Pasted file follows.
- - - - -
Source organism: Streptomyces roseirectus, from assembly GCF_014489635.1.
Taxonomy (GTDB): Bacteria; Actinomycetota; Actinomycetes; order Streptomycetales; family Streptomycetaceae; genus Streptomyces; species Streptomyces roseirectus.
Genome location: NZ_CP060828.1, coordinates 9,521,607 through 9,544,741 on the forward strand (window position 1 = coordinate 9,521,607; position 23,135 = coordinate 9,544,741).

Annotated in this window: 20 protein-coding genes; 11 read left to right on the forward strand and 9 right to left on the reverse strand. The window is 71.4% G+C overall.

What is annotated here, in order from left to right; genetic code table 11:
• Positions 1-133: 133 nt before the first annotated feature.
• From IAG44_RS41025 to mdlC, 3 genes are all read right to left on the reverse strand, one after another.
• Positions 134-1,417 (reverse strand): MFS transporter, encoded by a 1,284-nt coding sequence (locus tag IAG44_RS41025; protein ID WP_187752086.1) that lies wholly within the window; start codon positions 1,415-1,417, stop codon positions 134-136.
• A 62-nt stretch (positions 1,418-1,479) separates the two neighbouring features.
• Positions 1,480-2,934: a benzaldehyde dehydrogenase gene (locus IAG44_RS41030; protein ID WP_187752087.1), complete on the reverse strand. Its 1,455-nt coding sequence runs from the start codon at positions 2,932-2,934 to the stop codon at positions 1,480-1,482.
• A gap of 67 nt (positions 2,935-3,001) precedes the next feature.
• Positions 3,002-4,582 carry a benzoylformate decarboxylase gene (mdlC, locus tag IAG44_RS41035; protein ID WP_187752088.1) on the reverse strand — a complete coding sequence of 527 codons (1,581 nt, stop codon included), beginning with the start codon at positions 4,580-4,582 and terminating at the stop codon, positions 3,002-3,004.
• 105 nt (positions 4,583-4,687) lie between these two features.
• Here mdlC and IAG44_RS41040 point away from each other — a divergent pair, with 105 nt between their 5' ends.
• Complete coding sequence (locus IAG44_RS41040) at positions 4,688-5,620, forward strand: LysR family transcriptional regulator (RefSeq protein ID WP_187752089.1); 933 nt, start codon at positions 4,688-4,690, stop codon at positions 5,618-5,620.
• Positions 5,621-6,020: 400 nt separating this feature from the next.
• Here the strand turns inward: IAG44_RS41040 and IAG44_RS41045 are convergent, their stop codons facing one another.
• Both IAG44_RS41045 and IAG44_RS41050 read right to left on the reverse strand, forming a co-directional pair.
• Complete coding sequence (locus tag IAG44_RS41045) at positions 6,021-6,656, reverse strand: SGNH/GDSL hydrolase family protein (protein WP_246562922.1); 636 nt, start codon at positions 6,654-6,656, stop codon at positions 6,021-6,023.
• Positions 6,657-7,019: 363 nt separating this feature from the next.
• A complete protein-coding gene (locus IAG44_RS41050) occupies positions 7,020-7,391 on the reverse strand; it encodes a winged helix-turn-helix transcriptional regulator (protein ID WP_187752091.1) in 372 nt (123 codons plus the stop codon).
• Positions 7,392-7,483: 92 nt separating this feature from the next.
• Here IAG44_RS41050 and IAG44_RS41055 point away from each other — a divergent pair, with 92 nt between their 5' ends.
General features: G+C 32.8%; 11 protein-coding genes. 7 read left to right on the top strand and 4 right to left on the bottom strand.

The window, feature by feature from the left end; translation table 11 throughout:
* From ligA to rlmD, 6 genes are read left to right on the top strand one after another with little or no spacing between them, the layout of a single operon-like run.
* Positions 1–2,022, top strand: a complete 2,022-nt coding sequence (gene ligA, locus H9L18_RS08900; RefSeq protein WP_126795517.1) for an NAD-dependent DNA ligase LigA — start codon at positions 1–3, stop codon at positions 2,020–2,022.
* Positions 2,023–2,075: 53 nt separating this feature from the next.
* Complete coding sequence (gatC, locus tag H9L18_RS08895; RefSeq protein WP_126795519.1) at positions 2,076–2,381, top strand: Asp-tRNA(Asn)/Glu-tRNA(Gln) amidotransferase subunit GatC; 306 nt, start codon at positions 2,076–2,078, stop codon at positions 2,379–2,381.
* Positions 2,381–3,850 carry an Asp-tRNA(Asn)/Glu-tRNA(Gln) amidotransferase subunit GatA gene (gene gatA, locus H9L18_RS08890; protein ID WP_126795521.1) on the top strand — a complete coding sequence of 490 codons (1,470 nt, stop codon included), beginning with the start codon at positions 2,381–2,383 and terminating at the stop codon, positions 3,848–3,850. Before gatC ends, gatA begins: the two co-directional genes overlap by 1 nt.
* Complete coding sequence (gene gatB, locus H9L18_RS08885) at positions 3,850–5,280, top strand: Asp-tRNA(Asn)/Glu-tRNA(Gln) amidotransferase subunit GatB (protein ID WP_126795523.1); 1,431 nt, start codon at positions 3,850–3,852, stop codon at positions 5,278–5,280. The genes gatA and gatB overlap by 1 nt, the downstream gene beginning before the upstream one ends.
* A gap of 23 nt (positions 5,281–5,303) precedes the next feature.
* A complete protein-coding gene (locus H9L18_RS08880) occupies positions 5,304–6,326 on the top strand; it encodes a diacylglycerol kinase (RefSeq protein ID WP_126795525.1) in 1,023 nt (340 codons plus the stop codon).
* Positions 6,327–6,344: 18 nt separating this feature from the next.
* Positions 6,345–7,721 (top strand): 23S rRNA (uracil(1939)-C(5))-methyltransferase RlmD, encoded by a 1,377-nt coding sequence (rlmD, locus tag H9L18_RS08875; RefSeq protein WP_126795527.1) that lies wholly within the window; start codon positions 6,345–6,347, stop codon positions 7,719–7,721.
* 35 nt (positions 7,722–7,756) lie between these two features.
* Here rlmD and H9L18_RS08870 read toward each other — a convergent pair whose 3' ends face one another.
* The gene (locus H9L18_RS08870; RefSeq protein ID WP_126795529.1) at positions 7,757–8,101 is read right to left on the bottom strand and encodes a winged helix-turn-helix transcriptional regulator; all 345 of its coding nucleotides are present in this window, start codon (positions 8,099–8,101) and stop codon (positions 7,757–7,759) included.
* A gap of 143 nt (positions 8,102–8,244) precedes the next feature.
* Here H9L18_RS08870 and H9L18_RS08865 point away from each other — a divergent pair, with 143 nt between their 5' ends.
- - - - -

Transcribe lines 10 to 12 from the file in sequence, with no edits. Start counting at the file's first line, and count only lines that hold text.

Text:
• Positions 1,480-2,934: a benzaldehyde dehydrogenase gene (locus IAG44_RS41030; protein ID WP_187752087.1), complete on the reverse strand. Its 1,455-nt coding sequence runs from the start codon at positions 2,932-2,934 to the stop codon at positions 1,480-1,482.
• A gap of 67 nt (positions 2,935-3,001) precedes the next feature.
• Positions 3,002-4,582 carry a benzoylformate decarboxylase gene (mdlC, locus tag IAG44_RS41035; protein ID WP_187752088.1) on the reverse strand — a complete coding sequence of 527 codons (1,581 nt, stop codon included), beginning with the start codon at positions 4,580-4,582 and terminating at the stop codon, positions 3,002-3,004.